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Context:

1: This author appears to have been inspired from his friends.

2: This author appears to be inspired from his friends.

It looks like both mean same but I want to know whether there is the difference in the meaning?

  • ...inspired by his friends. If he appears to be X, that's present tense (he definitely seems to be X at time of utterance, and possibly did so earlier as well). If he appears to have been X that's a "(Present) Perfect" form (he definitely seemed to be X in the past, and possibly still seems to be so now). But in practice no-one would bother making any such fine distinction with your cited example, because the "inspiration" referred to obviously happened in the past - it's not an ongoing thing. – FumbleFingers Jan 3 '18 at 17:46
  • Compare #1 He appears to be married and #2 He appears to have been married. In #2 (the perfect form), he might or might not (appear to) be married at time of utterance, but obviously he does in #1 (Simple Present + infinitive). – FumbleFingers Jan 3 '18 at 17:52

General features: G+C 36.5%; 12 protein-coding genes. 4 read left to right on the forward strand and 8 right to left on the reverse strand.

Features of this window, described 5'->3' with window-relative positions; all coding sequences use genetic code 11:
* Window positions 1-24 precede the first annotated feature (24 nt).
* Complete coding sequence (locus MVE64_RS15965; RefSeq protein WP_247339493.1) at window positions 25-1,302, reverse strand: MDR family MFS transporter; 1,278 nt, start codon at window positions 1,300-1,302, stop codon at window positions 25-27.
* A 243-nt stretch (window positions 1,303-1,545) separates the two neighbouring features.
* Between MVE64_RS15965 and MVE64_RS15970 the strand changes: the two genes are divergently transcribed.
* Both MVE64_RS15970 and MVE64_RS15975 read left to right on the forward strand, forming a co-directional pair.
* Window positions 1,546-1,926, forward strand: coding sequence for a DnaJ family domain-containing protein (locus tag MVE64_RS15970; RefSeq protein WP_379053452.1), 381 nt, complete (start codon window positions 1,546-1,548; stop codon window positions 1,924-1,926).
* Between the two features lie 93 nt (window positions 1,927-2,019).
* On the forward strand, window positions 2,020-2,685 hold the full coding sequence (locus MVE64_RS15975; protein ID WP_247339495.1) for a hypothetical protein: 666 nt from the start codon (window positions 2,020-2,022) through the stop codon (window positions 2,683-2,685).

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appears to be inspired = appears to be in a state of inspiration

appears to have been inspired =appears to be in a state of inspiration that began in the past

In either case the author appears to be in a state of inspiration. With the present perfect have been, that state of inspiration began at some time in the past.

The first, to be, is silent with respect to when the inspiration began. It makes no statement whatsoever in that regard.

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